5. Scooby-Doo

Did you know Scooby-Doo got his name from Frank Sinatra?

An animated cartoon franchise, Scooby-Doo has been in several different animated tv series’ over the past 40 years. The Hanna-Barbera Productions series “Scooby-Doo, Where Are You!,” beginning in 1969, was originally based on “The Archie Show”, a take on the famous “Archie” comic book in which the characters were teenagers in a rock band. Fred Silverman, Executive Producer of daytime programming for CBS at the time, wanted to launch a similar show, but one with 5 teenagers and a dog who solved mysteries when they were not performing at gigs. Originally titled “Mysteries Five”, the characters were created by lead character designer, Iwao Takamoto. Takamoto consulted a studio colleague who happened to be a breeder of Great Danes. After learning the characteristics of a prize-winning Great Dane from her, Takamoto proceeded to break most of the rules and designed the dog (originally named “Too Much”) with overly bowed legs, a double chin, and a sloped back. Before launching the show, the rock band element was dropped, and more attention was focused on the characters of Shaggy and Too Much. While on a flight to a development meeting, Silverman is said to have been inspired by Frank Sinatra’s scat “doo-be-doo-be-doo” at the end of a recording of “Strangers in the Night” and decided to rename the dog “Scooby-Doo.” The show was renamed “Scooby-Doo, Where Are You!,” presented to CBS executives, and was approved for production. “Scooby-Doo” was born!


4. Fred Flintstone

Fred’s personality was based on that of Ralph Kramden of the 1950s television series The Honeymooners. Much like Ralph, Fred tends to be loud-mouthed, aggressive, and constantly scheming ways to improve his family’s working class lot in life, often with unintended results. The personalities of Archie Bunker of All in the Family and George Jefferson of The Jeffersons owe much to Fred. Like these characters, Fred loses his temper easily and is very impatient, but he seems free of malice and never holds a grudge. Although his loudness irritates the people around him, Fred proves friendly, often going out of his way to help others. Also, although Fred often annoys Wilma with his immaturity, he is known to go to great lengths to please his family and apologize when he goes too far. (Courtesy of Wikipedia)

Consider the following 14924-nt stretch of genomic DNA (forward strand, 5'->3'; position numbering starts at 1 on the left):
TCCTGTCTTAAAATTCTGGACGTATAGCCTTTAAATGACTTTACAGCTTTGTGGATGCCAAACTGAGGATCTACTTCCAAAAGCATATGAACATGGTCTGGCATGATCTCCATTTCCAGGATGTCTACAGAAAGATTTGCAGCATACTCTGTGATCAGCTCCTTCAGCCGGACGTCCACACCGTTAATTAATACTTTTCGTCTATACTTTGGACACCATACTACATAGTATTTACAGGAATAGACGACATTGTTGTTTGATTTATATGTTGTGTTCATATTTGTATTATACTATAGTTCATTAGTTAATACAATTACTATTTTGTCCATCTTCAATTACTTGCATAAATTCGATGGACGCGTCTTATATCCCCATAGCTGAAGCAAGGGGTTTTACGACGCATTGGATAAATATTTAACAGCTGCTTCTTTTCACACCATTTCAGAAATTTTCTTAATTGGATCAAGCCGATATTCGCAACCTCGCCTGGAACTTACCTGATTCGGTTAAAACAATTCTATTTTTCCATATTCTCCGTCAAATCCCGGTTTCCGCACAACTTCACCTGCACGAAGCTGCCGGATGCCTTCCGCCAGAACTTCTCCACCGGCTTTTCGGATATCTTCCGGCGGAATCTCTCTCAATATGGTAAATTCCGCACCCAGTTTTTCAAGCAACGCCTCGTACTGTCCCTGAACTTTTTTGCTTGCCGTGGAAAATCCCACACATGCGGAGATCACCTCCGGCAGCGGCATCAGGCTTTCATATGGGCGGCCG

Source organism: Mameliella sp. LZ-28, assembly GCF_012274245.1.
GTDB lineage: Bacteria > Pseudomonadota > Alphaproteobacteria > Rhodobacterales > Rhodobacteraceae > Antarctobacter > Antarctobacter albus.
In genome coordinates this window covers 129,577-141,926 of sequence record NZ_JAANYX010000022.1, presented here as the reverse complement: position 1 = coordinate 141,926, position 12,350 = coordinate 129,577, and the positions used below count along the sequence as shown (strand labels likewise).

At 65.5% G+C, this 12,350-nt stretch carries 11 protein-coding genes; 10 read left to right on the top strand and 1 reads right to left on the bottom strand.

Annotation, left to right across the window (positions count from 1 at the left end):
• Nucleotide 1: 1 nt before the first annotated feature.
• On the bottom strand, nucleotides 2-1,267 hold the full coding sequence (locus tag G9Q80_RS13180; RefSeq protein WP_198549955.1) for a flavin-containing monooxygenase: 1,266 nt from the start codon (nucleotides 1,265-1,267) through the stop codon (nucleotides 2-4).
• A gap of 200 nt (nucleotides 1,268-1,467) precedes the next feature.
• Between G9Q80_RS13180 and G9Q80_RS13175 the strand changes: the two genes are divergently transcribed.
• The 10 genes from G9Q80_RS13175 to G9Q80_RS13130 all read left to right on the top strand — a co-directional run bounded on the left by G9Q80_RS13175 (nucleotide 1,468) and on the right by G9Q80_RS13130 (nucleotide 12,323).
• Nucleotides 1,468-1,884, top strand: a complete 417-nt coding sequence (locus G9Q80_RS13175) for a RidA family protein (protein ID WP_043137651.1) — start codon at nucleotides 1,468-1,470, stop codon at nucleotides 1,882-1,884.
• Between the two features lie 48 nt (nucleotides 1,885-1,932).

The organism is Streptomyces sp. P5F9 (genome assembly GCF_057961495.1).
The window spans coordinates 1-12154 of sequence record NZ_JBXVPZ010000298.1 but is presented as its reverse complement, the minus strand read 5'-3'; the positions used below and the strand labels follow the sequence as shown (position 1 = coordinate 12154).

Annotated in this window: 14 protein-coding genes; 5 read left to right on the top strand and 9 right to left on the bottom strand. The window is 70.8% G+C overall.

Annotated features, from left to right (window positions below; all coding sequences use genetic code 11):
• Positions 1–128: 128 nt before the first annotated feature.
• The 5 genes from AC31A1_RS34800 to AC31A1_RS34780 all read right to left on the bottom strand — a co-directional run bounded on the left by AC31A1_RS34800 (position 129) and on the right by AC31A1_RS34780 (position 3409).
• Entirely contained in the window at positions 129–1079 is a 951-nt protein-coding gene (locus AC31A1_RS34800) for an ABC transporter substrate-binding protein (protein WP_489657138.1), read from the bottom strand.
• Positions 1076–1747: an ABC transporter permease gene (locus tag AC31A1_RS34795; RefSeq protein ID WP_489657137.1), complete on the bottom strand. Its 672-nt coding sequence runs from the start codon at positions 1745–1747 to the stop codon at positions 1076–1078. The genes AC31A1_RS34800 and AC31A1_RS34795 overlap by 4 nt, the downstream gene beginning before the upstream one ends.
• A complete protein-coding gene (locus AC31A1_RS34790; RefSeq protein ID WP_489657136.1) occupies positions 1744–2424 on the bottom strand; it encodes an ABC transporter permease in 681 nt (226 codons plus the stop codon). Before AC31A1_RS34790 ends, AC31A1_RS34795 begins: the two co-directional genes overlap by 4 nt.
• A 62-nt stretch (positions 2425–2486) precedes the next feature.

3. Homer Simpson

Homer Simpson, voiced by Dan Castellaneta and created and designed by cartoonist Matt Groening, was named after Matt’s father, Homer Groening (who happened to have been named after the Greek poet, Homer). Groening has said he named Homer after his father, in part, to annoy him since the only thing the two have in common is a love of donuts. Homer is considered one of the most influential characters in the history of television. The British newspaper “The Sunday Times” described him as “the greatest comic creation of [modern] time”. Entertainment Weekly named him the greatest cartoon character “of the last 20 years” in 2010. TV Guide ranked Homer just behind Bugs Bunny as the second greatest cartoon character. Channel 4 voters voted him the greatest tv character of all time. Pretty big titles for someone who is crude, bald, overweight, incompetent, clumsy, lazy, a heavy drinker, and ignorant. Yet, he is also a good guy who is fiercely devoted to his family. In 2000, The Simpsons were awarded a star on the Hollywood Walk of Fame.


2. Mickey Mouse

Created in 1928 by Walt Disney, Mickey Mouse has become one of the most recognizable cartoon characters in the world. Mickey Mouse was created as a replacement for Disney’s “Oswald the Lucky Rabbit” after he discovered he did not own rights to that character. Disney said that experience taught him to, thereafter, always make sure he owned all rights to the characters produced by his company. Mickey Mouse officially debuted in 1928 in one of the first sound cartoons, “Steamboat Willie.” He went on to star in a self-titled comic strip for 45 years. He has appeared in numerous movies and cartoons. He also appears in other media such as video games, as well as merchandising, and is a meetable character at the Disney parks. Mickey became the first cartoon character to have a star on the Hollywood Walk of Fame on November 18, 1978, in honor of his 50th anniversary. “I only hope that we never lose sight of one thing – that it was all started by a mouse.” Walt Disney, 1954


1. Bugs Bunny

Bugs Bunny was first seen in the cartoon “A Wild Hare” in 1940. Voiced by the legendary Mel Blanc for close to 50 years, Bugs serves as the official corporate mascot of Warner Bros. Entertainment. He has appeared in more films than any other cartoon character, was the first cartoon character to be put on a postage stamp, is the ninth most-portrayed film personality in the world, was made an honorary Marine Master Sargent during WWII by the U.S. Marine Corp, and has his own star on the Hollywood Walk of Fame. The well-known catchphrase, “Eh, What’s up, Doc?” appeared in the first Bugs cartoon, and has stuck with him ever since. It is one of the top 10 most recognized cartoon TV character catchphrases of all time.